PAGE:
In the still-empty streets of Pucha, dogs wandered among dilapidated buildings and burned military vehicles. Officers took photos of the bodies before collecting some of them.

Survivors of the monthly Russian occupation showed investigators the bodies of city dwellers allegedly shot by Russian troops. Those who disappeared into their homes during the occupation, many of them middle-aged, wandered through burnt pots and broken window panes with food and other humanitarian aid. Red Cross staff raided homes.

The Associated Press in Pucha counted dozens of corpses in civilian clothes and interviewed Ukrainians who witnessed the atrocities. In addition, high-resolution satellite images from Maxar Technologies showed several bodies that had been kept in the open for weeks while Russian forces were in the city.

Six charred bodies were piled up among the dead in Pucha, Andhra Pradesh journalists witnessed. The details of who and how they died are not known. Kiev regional police chief Andrii Nebytov said the body may have belonged to a child.

Many of the dead seen by AP journalists appeared to have been shot at close range, and some had their hands tied or their flesh burned.

The AP and PBS series “Frontline” have jointly verified at least 90 incidents during the war that appeared to violate international law. Ukraine’s war crimes watchdog has been monitoring open targeted attacks and indiscriminate attacks.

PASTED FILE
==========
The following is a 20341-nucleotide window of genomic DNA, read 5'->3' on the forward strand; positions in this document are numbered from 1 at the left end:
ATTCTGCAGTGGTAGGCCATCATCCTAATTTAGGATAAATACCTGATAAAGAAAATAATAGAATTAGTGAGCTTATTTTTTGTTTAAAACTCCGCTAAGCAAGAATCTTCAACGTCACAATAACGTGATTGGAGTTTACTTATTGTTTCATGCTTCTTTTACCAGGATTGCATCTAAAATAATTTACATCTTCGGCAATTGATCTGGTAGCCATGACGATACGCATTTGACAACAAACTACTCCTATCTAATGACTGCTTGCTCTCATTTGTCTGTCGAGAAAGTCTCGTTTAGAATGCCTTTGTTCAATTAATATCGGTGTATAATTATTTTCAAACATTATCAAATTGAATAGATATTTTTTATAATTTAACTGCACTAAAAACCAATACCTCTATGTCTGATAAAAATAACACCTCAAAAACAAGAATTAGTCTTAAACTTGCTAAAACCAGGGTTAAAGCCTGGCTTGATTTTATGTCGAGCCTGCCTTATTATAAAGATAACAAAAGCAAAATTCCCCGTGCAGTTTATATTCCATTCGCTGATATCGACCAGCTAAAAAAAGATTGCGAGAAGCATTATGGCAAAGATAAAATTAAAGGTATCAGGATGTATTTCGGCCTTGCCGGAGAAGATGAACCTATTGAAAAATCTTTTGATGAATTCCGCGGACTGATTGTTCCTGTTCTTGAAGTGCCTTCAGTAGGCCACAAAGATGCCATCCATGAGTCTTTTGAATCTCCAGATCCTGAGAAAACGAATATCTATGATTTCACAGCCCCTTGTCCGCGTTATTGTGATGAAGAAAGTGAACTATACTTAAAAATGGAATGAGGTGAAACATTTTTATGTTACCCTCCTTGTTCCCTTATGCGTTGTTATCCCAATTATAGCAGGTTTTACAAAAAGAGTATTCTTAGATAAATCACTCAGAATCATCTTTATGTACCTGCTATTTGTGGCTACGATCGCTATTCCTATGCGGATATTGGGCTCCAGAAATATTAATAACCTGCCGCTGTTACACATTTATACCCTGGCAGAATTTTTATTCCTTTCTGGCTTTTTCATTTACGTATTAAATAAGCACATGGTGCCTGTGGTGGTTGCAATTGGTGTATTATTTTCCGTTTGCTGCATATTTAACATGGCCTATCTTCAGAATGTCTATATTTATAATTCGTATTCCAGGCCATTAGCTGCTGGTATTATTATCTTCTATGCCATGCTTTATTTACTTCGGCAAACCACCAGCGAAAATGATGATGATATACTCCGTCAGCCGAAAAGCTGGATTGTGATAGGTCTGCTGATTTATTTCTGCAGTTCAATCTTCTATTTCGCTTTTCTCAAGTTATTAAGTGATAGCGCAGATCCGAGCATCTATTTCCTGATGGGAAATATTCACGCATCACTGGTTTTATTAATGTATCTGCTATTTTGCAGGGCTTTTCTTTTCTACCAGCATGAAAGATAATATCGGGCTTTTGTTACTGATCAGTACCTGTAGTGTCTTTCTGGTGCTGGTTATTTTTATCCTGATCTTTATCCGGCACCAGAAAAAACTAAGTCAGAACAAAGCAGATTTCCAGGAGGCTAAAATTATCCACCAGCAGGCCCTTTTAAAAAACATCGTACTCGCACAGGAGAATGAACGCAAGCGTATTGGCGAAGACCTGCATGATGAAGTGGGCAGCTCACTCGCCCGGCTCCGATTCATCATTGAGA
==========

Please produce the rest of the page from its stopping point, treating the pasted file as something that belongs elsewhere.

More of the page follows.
U.S. Secretary of State Anthony Blingen called Pucha’s pictures “not a random act of a mob, but a deliberate campaign to kill, torture, rape, and commit atrocities.” He said reports of atrocities were “credible”.

The attorney general of the International Criminal Court in The Hague began an investigation a month ago into possible war crimes in Ukraine.

Elsewhere in Ukraine, in Borodianka, northwest of Kiev, 25-year-old Dmitry Yevtushkov searched the ruins of apartment buildings and found only a photo album from his family home.

In the besieged southern city of Mykolaiv, a passerby stands for a while and looks at the bright flowers of a broken flower stand lying among the bloodstains, the Russian shell tradition that killed nine people in the center of the city. The spectator drew the sign of the cross in the air and moved.

British security officials said Wednesday that 160,000 people were trapped in Russian airstrikes and heavy fighting in the besieged southern port city of Mariupol.

The Defense Ministry’s intelligence update said the city “has no light, communications, medicine, heat or water.” It accused Russian forces of deliberately blocking humanitarian access, saying “the security forces may be pressured to surrender.”

Attempts by the International Committee of the Red Cross to transport humanitarian convoys to Mariupol failed. Ukraine’s Deputy Prime Minister Irina Vareshchuk said Russian forces had stopped buses carrying Red Cross workers to Mariupol, which had a pre-war population of more than 400,000. He said Russian troops had allowed 1,496 civilians to leave the port of Azov on Tuesday.

Russian Foreign Minister Sergei Lavrov, Ukrainian Foreign Minister Sergei Lavrov, has said that Moscow will not comply with Ukraine’s request, after both Ukrainian and Russian delegates sent signals of confidence following their recent round of talks a week ago. Agreement.


Oleksandr Stashevsky and Kara Anna in Pucha, Edith M. at the United Nations. Leder, Euros Karmanov in Ukraine and Associated Press journalists around the world contributed to the report.